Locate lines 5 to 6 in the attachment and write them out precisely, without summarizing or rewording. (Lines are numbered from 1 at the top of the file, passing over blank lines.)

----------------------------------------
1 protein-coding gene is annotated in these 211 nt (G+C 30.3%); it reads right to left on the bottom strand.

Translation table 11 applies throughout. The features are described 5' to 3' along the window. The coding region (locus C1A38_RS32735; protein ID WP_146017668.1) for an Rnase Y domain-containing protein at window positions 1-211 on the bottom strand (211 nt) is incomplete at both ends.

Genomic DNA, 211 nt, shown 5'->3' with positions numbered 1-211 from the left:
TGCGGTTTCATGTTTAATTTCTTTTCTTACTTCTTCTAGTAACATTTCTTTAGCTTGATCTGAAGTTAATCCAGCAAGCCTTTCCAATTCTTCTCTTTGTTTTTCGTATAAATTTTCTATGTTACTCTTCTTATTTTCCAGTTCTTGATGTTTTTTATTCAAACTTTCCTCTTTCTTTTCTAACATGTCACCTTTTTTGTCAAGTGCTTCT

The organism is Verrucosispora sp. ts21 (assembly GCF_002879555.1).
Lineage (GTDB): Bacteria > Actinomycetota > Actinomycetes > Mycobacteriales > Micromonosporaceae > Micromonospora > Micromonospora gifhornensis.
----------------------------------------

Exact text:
The organism is Verrucosispora sp. ts21 (assembly GCF_002879555.1).
Lineage (GTDB): Bacteria > Actinomycetota > Actinomycetes > Mycobacteriales > Micromonosporaceae > Micromonospora > Micromonospora gifhornensis.